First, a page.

Aspiration Pneumonia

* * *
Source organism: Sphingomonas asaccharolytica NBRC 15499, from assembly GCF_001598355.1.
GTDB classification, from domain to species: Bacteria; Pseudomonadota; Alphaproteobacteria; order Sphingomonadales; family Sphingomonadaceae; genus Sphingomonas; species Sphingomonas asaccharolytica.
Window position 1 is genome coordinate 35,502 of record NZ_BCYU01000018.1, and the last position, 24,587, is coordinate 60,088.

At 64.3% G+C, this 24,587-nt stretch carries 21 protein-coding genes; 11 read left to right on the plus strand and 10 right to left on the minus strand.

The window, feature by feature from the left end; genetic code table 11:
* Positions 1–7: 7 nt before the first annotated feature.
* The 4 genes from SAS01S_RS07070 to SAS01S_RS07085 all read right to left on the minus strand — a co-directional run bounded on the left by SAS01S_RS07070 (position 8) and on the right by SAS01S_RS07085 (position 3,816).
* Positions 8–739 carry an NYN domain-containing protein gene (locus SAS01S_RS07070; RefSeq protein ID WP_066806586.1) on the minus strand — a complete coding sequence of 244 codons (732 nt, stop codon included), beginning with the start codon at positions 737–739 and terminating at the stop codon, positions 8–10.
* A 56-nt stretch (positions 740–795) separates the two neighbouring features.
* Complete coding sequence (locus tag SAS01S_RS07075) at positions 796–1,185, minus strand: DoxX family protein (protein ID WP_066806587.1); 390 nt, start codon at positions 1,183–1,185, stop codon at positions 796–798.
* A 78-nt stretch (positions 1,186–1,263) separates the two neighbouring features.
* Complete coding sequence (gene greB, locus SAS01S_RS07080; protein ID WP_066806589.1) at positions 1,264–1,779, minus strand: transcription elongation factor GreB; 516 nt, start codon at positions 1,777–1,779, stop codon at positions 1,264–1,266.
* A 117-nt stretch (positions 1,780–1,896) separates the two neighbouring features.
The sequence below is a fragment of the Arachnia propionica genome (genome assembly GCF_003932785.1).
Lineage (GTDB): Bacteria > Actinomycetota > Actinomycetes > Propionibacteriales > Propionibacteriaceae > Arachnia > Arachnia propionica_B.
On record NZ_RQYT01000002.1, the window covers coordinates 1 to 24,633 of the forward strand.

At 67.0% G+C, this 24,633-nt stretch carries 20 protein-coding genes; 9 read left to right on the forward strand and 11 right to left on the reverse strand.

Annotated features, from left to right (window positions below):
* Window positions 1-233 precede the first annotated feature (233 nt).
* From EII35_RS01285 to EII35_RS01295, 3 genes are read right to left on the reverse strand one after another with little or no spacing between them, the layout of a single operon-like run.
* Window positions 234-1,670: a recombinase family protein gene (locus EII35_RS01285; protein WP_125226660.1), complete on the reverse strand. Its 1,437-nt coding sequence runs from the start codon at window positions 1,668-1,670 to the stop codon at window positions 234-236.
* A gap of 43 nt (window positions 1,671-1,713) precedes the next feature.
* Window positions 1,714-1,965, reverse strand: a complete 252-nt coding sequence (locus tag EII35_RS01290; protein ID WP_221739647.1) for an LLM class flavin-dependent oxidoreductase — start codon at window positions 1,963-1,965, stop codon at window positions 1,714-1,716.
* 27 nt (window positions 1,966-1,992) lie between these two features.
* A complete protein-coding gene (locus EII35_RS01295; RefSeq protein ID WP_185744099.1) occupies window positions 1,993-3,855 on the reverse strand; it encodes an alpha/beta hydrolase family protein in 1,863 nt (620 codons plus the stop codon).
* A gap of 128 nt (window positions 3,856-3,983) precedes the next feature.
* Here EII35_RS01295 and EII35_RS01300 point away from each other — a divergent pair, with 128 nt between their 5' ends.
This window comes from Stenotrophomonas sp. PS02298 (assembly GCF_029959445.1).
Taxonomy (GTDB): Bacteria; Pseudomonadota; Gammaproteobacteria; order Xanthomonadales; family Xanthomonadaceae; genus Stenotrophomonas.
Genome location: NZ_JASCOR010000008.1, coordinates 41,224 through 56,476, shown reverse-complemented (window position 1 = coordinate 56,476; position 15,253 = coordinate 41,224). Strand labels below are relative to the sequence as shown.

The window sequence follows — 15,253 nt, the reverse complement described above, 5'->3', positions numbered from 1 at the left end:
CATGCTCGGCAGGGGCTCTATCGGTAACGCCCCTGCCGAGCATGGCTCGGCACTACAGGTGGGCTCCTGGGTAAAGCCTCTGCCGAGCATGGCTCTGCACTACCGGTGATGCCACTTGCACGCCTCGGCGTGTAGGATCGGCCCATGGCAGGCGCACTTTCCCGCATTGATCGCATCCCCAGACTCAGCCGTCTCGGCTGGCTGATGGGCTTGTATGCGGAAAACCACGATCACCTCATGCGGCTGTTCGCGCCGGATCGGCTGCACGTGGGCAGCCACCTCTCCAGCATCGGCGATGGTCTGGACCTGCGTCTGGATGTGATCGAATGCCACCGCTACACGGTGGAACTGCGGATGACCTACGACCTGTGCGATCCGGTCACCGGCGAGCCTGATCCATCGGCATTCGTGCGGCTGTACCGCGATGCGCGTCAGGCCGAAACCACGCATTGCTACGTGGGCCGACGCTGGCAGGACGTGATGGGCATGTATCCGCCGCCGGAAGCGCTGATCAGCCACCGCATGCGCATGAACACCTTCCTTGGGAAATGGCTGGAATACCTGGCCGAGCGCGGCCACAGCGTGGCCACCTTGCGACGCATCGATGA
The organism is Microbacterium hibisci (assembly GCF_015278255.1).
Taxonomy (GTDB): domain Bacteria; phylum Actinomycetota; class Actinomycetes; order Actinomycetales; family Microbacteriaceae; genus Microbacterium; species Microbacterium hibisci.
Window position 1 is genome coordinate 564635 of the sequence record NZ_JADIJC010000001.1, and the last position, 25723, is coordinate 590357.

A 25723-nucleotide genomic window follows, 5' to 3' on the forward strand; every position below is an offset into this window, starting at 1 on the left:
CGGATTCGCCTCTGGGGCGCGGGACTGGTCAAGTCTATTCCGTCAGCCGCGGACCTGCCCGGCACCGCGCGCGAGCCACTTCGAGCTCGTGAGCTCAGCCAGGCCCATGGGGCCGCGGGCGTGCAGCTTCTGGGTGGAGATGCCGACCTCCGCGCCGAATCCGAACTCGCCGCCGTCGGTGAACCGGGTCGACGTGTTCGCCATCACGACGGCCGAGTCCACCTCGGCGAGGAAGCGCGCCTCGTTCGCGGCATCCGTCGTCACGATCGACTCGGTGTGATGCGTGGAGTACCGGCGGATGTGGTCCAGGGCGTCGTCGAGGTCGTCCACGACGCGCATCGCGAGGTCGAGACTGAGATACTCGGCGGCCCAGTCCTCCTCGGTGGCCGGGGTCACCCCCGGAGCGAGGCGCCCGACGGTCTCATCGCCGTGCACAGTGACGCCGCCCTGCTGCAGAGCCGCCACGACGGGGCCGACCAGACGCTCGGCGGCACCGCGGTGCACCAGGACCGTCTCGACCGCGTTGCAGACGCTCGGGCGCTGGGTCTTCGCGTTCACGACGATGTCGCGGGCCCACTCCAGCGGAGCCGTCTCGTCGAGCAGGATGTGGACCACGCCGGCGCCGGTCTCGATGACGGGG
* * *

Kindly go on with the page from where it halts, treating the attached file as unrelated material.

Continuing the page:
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Regurgitation occurs when stomach contents reflux into the esophagus, pharynx, or oral cavity but do not enter the lungs. Many patients have gastric esophageal regurgitation that does not result in pulmonary aspiration. Aspiration occurs when this content is inhaled into the airway or respiratory tract. Aspiration may be asymptomatic, or with symptoms which include coughing, choking, and respiratory distress. An aspiration occurrence does not necessarily cause pneumonia. In the healthy population, micro aspiration is common and pulmonary complications seldom occur. The incapacitated patient is at greater risk for developing respiratory compromise and pneumonia following an aspiration event because of impaired consciousness, altered airway defenses, and a depressed immune function. Pneumonia occurs when the bacteria that normally exist in the oral, nasopharyngeal, and gastrointestinal tract are aspirated into the lung. Symptoms are bluish discoloration of the skin caused by lack of oxygen. Chest pains. Cough with foul-smelling greenish mucus, with sputum (a substance coughed up from the respiratory tract and usually ejected by mouth, e.g. saliva, phlegm, or mucus) containing pus or blood. Also fatigue, fever, shortness of breath, wheezing, breath odor, excessive sweating, and difficulty swallowing. A physical examination (code: V70.0, V81.4) may reveal crackling sounds in the lungs and a rapid pulse (heart rate) Diagnosis of pneumonia is confirmed by a chest X-ray (code: 71030). Some people may need to be hospitalized (Code:V72.82). Treatment depends on the severity of the pneumonia. They may receive antibiotics (, which treat bacteria. The type of bacteria that caused the pneumonia depends on the persons overall health, where they live (at home or in a long-term nursing facility), whether they have recently been hospitalized, and recent antibiotic use. A swallowing function test (code: 92610) is...
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